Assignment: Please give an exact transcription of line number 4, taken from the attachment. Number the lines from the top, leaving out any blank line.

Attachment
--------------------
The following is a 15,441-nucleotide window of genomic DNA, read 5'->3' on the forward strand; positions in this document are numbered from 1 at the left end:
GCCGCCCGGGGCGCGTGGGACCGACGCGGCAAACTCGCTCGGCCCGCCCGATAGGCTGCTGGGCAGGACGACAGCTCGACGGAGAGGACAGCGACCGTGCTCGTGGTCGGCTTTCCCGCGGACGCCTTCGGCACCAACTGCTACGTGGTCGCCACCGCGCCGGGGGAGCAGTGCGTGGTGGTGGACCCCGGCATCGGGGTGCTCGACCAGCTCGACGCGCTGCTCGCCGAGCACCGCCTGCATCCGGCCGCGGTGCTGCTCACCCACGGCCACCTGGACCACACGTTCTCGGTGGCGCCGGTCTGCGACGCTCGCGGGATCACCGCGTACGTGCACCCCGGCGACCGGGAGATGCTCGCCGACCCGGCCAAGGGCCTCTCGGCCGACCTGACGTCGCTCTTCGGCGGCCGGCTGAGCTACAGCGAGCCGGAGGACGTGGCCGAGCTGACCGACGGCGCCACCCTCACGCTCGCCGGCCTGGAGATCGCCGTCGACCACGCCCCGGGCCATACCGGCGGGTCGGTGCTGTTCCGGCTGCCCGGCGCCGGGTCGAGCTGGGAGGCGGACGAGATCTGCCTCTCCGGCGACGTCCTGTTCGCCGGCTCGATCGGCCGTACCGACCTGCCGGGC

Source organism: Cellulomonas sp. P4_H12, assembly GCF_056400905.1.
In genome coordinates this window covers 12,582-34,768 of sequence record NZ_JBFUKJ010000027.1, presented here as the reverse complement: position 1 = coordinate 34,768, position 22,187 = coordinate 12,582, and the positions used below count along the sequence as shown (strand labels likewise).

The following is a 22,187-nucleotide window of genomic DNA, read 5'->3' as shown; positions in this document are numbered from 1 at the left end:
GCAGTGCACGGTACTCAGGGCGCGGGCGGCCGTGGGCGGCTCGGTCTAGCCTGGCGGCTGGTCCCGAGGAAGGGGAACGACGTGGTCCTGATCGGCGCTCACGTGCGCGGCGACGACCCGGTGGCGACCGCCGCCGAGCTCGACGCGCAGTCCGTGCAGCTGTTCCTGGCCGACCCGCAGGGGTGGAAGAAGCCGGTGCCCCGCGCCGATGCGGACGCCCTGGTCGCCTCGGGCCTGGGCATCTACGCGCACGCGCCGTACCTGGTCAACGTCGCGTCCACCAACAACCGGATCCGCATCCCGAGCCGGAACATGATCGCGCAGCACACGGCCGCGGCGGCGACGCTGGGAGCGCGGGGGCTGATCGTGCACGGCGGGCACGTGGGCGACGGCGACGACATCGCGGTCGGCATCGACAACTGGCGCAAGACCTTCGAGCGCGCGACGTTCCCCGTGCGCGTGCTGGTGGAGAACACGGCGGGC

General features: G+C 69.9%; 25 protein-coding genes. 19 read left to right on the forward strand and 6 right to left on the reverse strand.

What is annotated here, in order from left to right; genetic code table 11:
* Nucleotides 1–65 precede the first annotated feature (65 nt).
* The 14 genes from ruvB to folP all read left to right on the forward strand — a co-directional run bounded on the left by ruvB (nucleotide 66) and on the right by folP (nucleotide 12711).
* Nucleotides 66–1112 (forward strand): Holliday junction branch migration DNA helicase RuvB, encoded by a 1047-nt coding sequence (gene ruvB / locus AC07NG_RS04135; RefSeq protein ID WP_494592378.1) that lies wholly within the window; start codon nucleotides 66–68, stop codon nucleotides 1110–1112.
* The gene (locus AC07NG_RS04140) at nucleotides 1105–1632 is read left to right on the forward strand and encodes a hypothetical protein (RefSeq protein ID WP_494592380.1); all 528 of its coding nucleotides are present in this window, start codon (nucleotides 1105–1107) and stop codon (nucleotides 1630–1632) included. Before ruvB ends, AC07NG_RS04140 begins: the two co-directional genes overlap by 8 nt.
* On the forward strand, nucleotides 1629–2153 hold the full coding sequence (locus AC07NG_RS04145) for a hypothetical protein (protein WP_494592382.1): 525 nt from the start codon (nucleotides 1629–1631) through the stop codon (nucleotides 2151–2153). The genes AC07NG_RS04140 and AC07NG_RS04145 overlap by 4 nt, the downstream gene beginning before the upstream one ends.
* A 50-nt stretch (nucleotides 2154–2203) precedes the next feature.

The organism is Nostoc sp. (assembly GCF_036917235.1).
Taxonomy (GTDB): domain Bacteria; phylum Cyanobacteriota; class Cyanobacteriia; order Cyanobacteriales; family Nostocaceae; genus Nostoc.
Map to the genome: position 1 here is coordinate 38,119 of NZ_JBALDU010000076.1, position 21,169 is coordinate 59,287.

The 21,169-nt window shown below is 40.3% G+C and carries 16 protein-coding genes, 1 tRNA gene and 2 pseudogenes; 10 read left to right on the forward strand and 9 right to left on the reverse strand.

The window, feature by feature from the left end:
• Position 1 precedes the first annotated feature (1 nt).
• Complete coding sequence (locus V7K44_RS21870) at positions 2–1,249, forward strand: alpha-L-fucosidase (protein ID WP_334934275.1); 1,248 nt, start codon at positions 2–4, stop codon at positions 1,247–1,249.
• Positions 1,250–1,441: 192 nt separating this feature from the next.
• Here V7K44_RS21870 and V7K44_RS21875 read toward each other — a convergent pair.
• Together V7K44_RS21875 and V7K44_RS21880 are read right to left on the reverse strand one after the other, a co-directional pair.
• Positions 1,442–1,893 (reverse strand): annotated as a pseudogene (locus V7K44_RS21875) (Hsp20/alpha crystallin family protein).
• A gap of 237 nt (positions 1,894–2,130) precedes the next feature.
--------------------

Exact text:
In genome coordinates this window covers 12,582-34,768 of sequence record NZ_JBFUKJ010000027.1, presented here as the reverse complement: position 1 = coordinate 34,768, position 22,187 = coordinate 12,582, and the positions used below count along the sequence as shown (strand labels likewise).